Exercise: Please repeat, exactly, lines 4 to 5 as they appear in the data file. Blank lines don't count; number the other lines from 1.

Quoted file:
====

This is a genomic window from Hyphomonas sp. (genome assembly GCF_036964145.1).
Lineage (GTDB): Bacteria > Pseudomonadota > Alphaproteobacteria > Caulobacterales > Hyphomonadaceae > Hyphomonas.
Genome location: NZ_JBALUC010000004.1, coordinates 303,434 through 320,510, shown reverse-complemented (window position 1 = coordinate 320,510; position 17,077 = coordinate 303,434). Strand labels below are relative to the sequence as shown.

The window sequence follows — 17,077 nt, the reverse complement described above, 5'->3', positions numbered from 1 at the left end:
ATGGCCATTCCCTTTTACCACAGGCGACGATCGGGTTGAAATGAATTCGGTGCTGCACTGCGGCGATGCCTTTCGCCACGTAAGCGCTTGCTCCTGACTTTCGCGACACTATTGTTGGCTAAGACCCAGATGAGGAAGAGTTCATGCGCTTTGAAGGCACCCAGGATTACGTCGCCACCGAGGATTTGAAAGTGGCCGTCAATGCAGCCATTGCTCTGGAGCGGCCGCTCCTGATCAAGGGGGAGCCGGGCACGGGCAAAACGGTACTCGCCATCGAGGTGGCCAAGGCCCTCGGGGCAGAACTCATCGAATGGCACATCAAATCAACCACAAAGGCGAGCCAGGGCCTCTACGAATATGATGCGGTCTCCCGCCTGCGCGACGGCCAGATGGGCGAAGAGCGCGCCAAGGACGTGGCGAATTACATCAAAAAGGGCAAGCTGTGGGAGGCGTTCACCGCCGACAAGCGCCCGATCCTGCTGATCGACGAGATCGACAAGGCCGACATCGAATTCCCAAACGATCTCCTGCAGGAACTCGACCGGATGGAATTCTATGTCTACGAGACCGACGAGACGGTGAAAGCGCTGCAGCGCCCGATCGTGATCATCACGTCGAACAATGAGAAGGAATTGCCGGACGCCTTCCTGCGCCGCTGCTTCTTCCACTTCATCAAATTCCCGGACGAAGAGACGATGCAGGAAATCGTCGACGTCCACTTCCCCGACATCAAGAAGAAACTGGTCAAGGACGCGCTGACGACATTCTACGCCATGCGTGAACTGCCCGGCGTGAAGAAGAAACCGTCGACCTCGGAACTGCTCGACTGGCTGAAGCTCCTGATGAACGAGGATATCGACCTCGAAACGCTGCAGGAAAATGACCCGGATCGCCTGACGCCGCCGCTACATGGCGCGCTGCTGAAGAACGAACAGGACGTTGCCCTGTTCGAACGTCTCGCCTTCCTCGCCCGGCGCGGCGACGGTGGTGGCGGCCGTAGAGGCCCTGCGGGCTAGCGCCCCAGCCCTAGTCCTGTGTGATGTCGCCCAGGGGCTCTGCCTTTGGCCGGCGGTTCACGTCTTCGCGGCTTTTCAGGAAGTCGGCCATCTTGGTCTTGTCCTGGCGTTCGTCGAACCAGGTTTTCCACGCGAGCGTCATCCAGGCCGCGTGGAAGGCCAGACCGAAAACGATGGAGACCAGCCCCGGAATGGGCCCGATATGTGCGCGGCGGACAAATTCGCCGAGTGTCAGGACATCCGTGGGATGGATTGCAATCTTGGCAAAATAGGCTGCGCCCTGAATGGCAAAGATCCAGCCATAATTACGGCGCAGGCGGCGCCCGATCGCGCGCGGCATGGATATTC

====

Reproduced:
The window sequence follows — 17,077 nt, the reverse complement described above, 5'->3', positions numbered from 1 at the left end:
ATGGCCATTCCCTTTTACCACAGGCGACGATCGGGTTGAAATGAATTCGGTGCTGCACTGCGGCGATGCCTTTCGCCACGTAAGCGCTTGCTCCTGACTTTCGCGACACTATTGTTGGCTAAGACCCAGATGAGGAAGAGTTCATGCGCTTTGAAGGCACCCAGGATTACGTCGCCACCGAGGATTTGAAAGTGGCCGTCAATGCAGCCATTGCTCTGGAGCGGCCGCTCCTGATCAAGGGGGAGCCGGGCACGGGCAAAACGGTACTCGCCATCGAGGTGGCCAAGGCCCTCGGGGCAGAACTCATCGAATGGCACATCAAATCAACCACAAAGGCGAGCCAGGGCCTCTACGAATATGATGCGGTCTCCCGCCTGCGCGACGGCCAGATGGGCGAAGAGCGCGCCAAGGACGTGGCGAATTACATCAAAAAGGGCAAGCTGTGGGAGGCGTTCACCGCCGACAAGCGCCCGATCCTGCTGATCGACGAGATCGACAAGGCCGACATCGAATTCCCAAACGATCTCCTGCAGGAACTCGACCGGATGGAATTCTATGTCTACGAGACCGACGAGACGGTGAAAGCGCTGCAGCGCCCGATCGTGATCATCACGTCGAACAATGAGAAGGAATTGCCGGACGCCTTCCTGCGCCGCTGCTTCTTCCACTTCATCAAATTCCCGGACGAAGAGACGATGCAGGAAATCGTCGACGTCCACTTCCCCGACATCAAGAAGAAACTGGTCAAGGACGCGCTGACGACATTCTACGCCATGCGTGAACTGCCCGGCGTGAAGAAGAAACCGTCGACCTCGGAACTGCTCGACTGGCTGAAGCTCCTGATGAACGAGGATATCGACCTCGAAACGCTGCAGGAAAATGACCCGGATCGCCTGACGCCGCCGCTACATGGCGCGCTGCTGAAGAACGAACAGGACGTTGCCCTGTTCGAACGTCTCGCCTTCCTCGCCCGGCGCGGCGACGGTGGTGGCGGCCGTAGAGGCCCTGCGGGCTAGCGCCCCAGCCCTAGTCCTGTGTGATGTCGCCCAGGGGCTCTGCCTTTGGCCGGCGGTTCACGTCTTCGCGGCTTTTCAGGAAGTCGGCCATCTTGGTCTTGTCCTGGCGTTCGTCGAACCAGGTTTTCCACGCGAGCGTCATCCAGGCCGCGTGGAAGGCCAGACCGAAAACGATGGAGACCAGCCCCGGAATGGGCCCGATATGTGCGCGGCGGACAAATTCGCCGAGTGTCAGGACATCCGTGGGATGGATTGCAATCTTGGCAAAATAGGCTGCGCCCTGAATGGCAAAGATCCAGCCATAATTACGGCGCAGGCGGCGCCCGATCGCGCGCGGCATGGATATTC